Oversimplification – Once I have an understanding of something then I see that part of the thing that I understand as representing the whole problem. This is an issue in the news and current affairs shows when they are trying to make a complex story and issue as simple as possible to present it in an entertaining way. If I assume that after watching that 5 minute video clip then I know what is actually going on with the particular issue (or even just that I now have a good grasp of it) then I won’t think that I need to investigate it further. This is sometimes called the Dunning-Kruger effect, where someone who knows very little about a topic assumes that they are experts because they simply don’t know what they don’t know. Running a government? That can’t be too hard can it?

Separating the person from the problem – This is common in counselling and other service industries that you separate the person as an individual from their actions, so that, for example, just because a person has stolen something doesn’t make them a thief, i.e. That their behaviour doesn’t determine their identity. After a while though I need to consider that maybe I’m just making excuses for someone and they actually are like that.

Thinking critically also means thinking critically about our own thoughts. How are we approaching the problems that we face? When I do make an assumption about someone, am I making it because it’s really just the way I see things? Do I consider how I actually reach the conclusions I reach and not question them? But at the same time do I question others?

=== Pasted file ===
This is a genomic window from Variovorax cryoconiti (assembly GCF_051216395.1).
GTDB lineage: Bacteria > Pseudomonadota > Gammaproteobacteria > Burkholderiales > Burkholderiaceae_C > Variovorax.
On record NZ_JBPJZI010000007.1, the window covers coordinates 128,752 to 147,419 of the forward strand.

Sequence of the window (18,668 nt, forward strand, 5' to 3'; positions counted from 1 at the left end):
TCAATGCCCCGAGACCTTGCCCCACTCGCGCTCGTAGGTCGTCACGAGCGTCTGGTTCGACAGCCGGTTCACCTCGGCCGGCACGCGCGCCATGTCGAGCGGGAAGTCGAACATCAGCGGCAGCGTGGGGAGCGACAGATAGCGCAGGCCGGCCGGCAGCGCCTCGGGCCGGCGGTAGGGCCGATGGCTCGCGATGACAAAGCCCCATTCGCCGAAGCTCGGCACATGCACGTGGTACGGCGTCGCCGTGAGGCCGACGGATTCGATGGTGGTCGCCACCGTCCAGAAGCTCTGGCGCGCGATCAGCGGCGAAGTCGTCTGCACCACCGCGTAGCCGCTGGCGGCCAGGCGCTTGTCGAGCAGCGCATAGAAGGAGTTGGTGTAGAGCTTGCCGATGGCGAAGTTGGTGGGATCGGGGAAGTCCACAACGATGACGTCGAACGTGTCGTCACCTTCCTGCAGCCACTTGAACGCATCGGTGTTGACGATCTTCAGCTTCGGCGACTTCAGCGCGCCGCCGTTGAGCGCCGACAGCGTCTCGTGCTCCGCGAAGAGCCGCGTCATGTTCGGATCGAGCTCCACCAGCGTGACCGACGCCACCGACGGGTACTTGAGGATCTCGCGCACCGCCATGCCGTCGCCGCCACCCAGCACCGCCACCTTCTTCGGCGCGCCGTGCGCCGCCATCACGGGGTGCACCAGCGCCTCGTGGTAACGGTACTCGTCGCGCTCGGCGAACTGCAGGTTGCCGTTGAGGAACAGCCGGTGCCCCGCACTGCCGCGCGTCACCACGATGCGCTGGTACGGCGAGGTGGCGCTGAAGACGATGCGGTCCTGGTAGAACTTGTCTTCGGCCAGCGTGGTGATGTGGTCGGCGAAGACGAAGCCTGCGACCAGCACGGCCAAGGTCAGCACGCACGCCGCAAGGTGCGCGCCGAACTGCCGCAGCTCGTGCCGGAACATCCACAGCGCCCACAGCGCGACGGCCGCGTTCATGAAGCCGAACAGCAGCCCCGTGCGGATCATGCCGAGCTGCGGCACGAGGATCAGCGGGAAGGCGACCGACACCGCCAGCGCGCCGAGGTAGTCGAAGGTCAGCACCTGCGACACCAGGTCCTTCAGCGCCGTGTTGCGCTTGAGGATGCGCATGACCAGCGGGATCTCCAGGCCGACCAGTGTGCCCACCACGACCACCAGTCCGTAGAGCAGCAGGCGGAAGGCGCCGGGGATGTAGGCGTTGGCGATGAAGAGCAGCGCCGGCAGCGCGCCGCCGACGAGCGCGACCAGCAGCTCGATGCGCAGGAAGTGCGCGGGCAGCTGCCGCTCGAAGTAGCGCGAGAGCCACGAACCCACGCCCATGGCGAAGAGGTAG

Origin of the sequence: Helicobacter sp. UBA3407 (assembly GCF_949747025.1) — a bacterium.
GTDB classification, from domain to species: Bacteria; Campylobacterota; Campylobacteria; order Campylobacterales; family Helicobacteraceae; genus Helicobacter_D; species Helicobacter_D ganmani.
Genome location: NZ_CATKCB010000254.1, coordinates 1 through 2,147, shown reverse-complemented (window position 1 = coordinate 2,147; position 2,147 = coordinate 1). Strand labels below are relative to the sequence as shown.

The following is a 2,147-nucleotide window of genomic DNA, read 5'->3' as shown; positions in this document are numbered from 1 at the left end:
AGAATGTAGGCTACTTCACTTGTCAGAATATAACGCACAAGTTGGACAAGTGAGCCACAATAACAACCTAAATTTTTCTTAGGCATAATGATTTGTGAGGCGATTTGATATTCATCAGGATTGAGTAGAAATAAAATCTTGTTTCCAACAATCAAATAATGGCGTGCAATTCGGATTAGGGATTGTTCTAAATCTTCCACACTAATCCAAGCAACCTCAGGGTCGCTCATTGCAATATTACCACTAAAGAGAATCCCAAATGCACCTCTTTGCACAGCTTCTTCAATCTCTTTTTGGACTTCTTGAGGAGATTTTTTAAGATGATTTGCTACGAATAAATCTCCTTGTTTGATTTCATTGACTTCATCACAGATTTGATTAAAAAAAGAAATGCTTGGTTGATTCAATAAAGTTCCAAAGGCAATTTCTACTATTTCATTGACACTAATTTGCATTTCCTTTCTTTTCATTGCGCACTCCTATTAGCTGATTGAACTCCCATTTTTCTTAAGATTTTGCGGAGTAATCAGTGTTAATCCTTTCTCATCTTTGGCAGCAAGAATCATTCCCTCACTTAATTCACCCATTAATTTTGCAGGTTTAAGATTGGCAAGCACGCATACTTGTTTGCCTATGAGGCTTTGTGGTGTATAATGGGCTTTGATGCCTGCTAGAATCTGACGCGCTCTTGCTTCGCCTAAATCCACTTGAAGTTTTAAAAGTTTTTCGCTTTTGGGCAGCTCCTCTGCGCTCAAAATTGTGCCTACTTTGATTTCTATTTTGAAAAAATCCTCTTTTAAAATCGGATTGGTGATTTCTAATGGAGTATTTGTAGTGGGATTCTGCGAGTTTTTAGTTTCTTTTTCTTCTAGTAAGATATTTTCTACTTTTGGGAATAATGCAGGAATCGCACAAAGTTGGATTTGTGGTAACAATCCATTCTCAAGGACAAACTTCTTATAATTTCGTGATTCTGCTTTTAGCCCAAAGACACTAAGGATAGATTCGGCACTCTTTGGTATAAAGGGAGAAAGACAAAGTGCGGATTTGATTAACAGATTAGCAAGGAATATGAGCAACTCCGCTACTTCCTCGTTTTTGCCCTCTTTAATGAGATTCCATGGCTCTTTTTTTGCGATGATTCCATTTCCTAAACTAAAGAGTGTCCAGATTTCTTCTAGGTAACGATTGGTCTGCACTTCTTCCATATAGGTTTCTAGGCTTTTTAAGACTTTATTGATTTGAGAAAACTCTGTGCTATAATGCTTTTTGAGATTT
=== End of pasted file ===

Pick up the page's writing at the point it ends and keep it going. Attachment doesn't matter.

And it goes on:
A friend of mine once said to me that they can tell whether someone is nice or mean just by looking at them. While I’m sure that my friend was sincere in that belief, I do tend to think that that kind of thinking, (that I can tell what someone is really like, even without meeting them) says a lot more about my friend than it does about anyone they might meet.

The trouble with critical thinking today is that thinking logically or critically about a subject doesn’t convince people anymore as to whether your point of view is true or not. Everyone has their own opinions or points of view and the fact that you may have reached yours through critical and robust debate and rational thought doesn’t necessarily make yours any more valid that someone who has an opinion based on their feelings at the time.

Besides, both of these points of view may be equally valid. I can love someone dearly but still objectively understand that they do bad things. It doesn’t stop me from loving them. The problem comes when I need to decide on which point of view am I going to base my actions on concerning them. Not enough feeling can be just as bad as too much. Am I going to listen to one side more than another in some circumstances and not others? And what determines those circumstances?

I need to be critical in my feelings as well as my thinking and understand what areas my feelings are not appropriate in and what areas they can have free reign. The heart is a great companion but a poor master.

Critical thinking is a tool, but one that has to be used wisely. Otherwise I will use it the same way as I use all my other shiny new tools and think that since all I have is a hammer then everything starts to look like a nail.

That’s something I wish I was taught at school.